Buford's Massacre/Battle of the Waxhaws
"We marched a few days, headin' home after the British had attacked us at Monck's Corner and captured all our supplies. There was a small bunch of us men, a small group of calvary with just a few horse. My horse was captured at Monck's Creek - the second horse I lost during the war.
"After a few days we run into a group of soldiers that was come up from Charleston which we learned had just fell to the British a few days before. This bunch was led by Colonel Abraham Buford and was about 350 strong with a couple of cannon.
"Colonel Buford told us that we was to join his militia group and that we was to march back to North Carolina to defend our state from the British advancin' behind us. He told us that they had learned that the British general Cornwalis was close on our tail, with the intent to capture or kill us all. So of course, we was all eager to get home and away from that terrible possibility.
"We had marched a road just parallel the Santee River and then later along the Wateree which will lead us to North Carolina. I was drivin' a wagon, being one of the most experienced drivers, that was left from the battle at Monck's Creek which was loaded with supplies.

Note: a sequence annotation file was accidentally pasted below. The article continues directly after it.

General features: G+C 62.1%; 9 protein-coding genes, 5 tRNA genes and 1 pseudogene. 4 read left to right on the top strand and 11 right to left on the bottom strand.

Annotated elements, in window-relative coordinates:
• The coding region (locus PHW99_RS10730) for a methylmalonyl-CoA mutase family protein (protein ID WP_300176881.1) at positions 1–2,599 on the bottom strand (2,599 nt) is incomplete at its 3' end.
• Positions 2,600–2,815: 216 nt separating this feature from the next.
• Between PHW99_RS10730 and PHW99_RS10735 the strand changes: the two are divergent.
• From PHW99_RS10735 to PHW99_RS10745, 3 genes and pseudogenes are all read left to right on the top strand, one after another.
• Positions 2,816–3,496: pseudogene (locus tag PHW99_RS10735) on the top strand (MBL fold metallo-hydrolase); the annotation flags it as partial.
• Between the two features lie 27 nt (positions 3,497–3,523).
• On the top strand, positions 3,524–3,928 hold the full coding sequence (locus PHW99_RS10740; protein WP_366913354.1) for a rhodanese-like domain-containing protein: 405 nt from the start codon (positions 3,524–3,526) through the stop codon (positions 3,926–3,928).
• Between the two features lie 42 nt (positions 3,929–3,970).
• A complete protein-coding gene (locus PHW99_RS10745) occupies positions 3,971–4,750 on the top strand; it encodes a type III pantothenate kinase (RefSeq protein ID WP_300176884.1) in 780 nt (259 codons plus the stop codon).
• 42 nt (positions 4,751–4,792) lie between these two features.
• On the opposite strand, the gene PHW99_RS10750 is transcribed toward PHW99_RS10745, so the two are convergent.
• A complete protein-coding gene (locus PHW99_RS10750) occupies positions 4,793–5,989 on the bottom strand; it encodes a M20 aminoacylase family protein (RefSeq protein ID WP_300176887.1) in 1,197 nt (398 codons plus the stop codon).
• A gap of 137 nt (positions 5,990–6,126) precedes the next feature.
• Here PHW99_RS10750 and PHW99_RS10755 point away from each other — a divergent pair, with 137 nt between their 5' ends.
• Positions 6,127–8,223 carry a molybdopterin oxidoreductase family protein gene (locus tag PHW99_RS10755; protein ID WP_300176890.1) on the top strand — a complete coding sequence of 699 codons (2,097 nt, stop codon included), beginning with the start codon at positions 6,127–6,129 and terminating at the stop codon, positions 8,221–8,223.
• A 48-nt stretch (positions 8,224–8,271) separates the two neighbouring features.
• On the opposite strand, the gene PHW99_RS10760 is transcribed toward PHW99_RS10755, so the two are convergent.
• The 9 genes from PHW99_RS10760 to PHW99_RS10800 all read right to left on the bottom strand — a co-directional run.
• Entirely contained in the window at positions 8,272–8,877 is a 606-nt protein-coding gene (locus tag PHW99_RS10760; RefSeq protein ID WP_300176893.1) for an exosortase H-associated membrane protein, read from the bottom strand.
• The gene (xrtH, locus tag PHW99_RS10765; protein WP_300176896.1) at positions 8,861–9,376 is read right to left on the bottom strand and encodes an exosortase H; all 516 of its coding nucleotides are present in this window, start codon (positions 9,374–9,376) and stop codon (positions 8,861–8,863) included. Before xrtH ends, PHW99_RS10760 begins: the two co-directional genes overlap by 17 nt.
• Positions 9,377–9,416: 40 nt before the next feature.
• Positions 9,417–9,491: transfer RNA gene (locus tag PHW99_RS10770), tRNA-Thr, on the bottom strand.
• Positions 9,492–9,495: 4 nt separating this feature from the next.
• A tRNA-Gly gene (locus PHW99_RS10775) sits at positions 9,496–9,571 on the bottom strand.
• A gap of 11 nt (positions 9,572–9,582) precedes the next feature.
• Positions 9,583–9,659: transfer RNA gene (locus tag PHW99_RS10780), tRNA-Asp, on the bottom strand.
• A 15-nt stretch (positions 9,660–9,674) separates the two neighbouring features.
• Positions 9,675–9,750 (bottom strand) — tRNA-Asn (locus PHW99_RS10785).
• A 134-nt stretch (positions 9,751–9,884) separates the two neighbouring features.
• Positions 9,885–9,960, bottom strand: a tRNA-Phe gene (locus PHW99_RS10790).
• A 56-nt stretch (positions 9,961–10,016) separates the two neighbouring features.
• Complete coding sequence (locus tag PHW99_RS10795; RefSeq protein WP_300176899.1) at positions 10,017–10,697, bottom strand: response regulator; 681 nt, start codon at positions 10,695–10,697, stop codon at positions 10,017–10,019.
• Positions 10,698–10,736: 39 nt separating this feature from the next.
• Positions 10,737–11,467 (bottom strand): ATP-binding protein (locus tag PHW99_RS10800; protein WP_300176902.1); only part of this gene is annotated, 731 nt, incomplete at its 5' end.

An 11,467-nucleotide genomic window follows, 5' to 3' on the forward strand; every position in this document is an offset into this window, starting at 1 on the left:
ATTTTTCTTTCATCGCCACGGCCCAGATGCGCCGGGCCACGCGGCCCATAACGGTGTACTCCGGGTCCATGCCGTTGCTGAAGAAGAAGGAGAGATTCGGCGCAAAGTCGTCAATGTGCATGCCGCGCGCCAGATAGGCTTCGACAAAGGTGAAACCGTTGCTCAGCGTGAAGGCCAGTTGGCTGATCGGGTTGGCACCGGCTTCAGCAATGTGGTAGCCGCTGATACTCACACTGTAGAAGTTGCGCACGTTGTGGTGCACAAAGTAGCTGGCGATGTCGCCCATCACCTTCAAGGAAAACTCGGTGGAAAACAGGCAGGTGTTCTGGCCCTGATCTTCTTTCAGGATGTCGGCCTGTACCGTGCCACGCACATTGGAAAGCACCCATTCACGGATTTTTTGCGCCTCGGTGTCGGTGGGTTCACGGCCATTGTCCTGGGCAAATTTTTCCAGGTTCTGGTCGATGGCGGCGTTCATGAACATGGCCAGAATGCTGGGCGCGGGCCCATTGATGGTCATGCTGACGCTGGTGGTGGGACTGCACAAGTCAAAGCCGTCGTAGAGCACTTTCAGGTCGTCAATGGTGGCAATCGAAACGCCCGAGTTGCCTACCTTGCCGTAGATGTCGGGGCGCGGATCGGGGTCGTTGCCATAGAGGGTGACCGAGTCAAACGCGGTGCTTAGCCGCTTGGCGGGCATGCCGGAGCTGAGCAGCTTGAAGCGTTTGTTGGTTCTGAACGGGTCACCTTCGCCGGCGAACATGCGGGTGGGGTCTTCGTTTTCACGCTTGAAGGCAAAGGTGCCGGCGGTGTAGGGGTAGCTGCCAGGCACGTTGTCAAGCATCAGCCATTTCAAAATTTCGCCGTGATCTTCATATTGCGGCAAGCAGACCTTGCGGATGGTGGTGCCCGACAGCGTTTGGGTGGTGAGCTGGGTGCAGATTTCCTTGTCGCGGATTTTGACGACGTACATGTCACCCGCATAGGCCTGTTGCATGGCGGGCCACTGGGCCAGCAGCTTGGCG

"Just a couple of days after we met up with Colonel Buford a redcoat caught up to our rear and told us that Cornwalis was upon our rear with just a few hours to catch up to us and that we was to surrender our face a batallion of some one thousand men. Colonel Buford called all us officers together to discuss the matter, and figurin' Cornwalis to be lyin' about the size of his band, ordered the wagons to continue on the march. I was placed in charge of a group of men and instructed to ride with the wind for home! 'Course I was happy about these orders!
"Well we rode on fast as we could and in the distance we could hear the musket fire and terrible booms of cannon. We didn't learn until the next day what had happened - the British attacked our men full force and after our lines had fired they rushed and massacred our men even after they had raised a white flag of surrender. There again the British was massacrin' our men with no care for their lives or their own honor."
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Samuel Patton - Revolutionary War Service Home Page